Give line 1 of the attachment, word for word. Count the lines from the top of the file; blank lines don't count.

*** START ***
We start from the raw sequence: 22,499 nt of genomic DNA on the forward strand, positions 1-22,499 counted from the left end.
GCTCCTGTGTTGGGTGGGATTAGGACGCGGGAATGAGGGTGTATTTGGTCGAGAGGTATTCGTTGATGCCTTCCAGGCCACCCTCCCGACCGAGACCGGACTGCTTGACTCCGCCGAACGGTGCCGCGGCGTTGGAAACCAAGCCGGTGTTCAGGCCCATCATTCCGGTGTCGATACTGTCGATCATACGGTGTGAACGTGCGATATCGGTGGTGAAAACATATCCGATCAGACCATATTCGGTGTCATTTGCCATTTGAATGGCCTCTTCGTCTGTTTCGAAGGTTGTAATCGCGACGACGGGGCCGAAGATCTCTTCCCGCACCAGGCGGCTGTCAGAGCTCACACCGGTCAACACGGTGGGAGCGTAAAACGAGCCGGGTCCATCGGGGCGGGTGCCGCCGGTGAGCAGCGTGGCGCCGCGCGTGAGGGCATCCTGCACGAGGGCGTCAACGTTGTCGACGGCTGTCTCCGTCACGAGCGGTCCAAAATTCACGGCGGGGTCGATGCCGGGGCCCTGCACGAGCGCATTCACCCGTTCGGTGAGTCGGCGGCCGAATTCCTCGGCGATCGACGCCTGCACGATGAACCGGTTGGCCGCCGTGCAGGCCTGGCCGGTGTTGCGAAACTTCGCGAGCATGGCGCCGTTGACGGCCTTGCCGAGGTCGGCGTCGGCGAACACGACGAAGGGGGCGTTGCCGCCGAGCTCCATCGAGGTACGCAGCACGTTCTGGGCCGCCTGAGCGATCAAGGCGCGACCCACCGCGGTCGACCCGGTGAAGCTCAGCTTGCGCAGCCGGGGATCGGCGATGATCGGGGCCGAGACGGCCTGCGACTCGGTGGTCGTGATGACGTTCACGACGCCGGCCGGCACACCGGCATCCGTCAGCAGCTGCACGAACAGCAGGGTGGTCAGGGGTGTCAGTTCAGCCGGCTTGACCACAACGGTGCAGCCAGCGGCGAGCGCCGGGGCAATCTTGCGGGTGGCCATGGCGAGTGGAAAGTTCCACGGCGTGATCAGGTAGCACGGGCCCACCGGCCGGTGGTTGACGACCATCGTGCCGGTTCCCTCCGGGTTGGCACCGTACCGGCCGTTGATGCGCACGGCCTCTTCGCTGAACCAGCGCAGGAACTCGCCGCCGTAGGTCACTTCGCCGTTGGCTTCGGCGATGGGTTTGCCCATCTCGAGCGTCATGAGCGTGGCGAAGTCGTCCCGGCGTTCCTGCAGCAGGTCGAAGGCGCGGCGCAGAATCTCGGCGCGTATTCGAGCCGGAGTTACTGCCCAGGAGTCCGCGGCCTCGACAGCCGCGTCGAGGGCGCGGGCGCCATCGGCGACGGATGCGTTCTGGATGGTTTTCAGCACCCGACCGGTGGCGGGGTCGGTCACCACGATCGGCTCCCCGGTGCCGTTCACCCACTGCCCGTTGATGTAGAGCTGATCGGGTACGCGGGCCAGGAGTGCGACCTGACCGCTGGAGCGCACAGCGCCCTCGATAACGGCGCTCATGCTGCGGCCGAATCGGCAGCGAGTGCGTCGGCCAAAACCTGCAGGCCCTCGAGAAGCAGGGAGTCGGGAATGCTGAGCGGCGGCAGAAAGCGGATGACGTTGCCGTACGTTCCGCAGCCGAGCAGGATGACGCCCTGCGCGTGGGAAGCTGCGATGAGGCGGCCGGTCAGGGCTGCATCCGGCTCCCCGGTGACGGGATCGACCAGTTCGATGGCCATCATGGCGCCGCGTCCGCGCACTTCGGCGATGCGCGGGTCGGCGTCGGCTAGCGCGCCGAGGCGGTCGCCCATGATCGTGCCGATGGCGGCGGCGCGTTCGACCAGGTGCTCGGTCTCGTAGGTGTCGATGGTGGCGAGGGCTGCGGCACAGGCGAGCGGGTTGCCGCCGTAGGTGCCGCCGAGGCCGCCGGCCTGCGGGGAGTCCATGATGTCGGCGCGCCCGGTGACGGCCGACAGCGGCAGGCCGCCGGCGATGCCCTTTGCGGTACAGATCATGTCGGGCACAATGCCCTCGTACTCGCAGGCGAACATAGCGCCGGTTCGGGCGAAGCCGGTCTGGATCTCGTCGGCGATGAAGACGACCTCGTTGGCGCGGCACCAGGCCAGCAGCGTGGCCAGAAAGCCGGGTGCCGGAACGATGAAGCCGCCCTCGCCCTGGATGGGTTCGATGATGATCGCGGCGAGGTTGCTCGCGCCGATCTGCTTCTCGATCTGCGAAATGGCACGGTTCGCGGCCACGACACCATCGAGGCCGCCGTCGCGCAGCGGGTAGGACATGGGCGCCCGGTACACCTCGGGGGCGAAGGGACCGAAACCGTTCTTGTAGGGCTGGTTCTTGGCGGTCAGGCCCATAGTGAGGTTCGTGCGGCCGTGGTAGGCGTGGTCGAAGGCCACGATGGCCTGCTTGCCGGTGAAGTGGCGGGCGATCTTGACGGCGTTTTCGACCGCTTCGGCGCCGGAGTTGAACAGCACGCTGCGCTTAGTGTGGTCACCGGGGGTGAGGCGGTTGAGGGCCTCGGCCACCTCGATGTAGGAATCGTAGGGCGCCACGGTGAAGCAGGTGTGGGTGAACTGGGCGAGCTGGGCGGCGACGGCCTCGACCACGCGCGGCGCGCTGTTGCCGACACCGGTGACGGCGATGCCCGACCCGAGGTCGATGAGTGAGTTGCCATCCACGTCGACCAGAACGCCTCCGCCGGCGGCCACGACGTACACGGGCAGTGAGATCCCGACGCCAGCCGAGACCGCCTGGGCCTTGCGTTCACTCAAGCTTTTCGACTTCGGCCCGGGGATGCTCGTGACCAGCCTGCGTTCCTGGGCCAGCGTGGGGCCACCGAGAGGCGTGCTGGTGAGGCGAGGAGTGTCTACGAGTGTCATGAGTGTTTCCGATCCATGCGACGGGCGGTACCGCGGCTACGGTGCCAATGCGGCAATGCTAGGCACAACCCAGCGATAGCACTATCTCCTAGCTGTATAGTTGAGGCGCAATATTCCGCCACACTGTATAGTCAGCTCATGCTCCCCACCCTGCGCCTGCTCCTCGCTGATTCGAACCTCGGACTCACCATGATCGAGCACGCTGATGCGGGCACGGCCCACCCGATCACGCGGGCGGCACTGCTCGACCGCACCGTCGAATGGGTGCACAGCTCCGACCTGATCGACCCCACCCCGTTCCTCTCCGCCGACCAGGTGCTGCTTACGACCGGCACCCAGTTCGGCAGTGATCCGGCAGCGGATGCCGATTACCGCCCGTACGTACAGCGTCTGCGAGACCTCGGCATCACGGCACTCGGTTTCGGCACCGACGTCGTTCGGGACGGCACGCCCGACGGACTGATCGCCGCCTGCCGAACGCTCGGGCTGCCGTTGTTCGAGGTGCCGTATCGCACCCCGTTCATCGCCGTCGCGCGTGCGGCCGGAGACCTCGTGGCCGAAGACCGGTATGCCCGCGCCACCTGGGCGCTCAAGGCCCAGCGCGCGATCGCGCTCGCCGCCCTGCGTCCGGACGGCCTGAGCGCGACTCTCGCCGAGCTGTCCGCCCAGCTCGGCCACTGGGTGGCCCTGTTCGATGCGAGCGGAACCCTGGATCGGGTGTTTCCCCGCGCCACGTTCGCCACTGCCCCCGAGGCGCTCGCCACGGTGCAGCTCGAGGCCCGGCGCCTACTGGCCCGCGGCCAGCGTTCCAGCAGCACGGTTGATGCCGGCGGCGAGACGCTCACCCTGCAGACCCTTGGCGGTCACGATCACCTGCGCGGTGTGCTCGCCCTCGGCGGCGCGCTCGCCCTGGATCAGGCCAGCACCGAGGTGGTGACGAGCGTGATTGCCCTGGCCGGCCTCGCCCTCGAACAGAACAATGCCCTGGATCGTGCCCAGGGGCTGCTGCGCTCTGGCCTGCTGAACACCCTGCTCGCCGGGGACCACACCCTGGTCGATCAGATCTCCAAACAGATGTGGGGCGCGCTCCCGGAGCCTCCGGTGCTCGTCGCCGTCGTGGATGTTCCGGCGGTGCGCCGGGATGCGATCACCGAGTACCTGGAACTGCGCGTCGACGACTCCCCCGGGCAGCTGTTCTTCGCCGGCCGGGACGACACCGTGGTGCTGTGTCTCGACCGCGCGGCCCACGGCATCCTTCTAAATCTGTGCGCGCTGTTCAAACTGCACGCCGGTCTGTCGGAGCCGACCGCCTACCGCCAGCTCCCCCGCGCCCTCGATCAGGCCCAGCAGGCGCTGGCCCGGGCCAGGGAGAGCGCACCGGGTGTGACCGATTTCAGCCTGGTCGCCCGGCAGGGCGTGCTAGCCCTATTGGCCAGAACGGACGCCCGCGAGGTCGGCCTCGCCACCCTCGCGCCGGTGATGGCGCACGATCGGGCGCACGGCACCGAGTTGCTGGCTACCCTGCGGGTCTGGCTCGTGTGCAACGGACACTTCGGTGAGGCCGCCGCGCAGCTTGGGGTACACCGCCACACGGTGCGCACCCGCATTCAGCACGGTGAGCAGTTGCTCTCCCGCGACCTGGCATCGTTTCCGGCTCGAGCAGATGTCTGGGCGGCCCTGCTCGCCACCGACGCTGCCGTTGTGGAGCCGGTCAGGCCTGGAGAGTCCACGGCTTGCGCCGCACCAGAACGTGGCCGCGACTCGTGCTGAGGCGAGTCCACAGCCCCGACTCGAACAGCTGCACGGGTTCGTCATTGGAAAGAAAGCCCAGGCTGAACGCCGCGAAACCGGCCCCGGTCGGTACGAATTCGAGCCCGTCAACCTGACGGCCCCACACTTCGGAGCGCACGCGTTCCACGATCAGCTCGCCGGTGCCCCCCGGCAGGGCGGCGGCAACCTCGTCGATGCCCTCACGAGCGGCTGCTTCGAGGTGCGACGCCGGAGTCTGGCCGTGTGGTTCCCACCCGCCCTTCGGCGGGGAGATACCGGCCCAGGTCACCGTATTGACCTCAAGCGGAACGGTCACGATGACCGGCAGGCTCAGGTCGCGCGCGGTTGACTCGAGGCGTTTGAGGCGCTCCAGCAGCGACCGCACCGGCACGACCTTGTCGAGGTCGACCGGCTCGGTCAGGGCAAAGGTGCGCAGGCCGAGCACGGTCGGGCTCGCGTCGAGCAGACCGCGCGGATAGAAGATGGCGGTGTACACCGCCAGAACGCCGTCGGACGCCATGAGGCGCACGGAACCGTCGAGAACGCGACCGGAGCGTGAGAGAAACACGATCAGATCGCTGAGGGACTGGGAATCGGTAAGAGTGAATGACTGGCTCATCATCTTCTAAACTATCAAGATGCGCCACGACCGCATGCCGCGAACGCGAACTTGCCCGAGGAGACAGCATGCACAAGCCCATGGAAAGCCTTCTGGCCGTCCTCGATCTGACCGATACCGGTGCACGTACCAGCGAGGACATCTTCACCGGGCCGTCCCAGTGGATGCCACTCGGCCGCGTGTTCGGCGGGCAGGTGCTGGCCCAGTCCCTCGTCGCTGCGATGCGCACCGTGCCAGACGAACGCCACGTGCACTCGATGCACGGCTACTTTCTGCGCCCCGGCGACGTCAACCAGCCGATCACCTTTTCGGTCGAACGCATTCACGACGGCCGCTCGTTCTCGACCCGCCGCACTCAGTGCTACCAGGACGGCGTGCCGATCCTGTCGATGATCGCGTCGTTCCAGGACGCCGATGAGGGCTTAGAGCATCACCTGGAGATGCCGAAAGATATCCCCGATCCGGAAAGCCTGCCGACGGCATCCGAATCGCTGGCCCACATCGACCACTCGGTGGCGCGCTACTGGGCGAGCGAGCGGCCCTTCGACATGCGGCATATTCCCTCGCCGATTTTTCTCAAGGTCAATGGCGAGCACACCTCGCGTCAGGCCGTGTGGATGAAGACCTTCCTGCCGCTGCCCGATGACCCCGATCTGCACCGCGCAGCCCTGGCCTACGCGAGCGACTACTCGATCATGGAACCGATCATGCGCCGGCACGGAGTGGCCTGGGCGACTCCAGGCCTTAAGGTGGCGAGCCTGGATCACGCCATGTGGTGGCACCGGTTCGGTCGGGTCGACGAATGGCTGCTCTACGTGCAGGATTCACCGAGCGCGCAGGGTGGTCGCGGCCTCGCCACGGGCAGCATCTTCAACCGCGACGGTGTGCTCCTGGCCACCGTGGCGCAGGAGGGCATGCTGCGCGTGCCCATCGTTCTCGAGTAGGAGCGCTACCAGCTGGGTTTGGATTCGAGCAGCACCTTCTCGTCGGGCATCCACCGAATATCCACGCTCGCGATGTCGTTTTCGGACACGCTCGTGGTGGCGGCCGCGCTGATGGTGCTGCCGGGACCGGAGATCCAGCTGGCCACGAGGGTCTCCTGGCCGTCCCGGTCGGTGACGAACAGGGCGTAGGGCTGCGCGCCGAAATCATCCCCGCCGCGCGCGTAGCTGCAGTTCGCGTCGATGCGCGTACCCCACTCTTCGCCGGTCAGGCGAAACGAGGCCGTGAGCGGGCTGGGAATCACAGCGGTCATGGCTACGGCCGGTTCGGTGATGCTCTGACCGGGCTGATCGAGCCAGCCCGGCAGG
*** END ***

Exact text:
We start from the raw sequence: 22,499 nt of genomic DNA on the forward strand, positions 1-22,499 counted from the left end.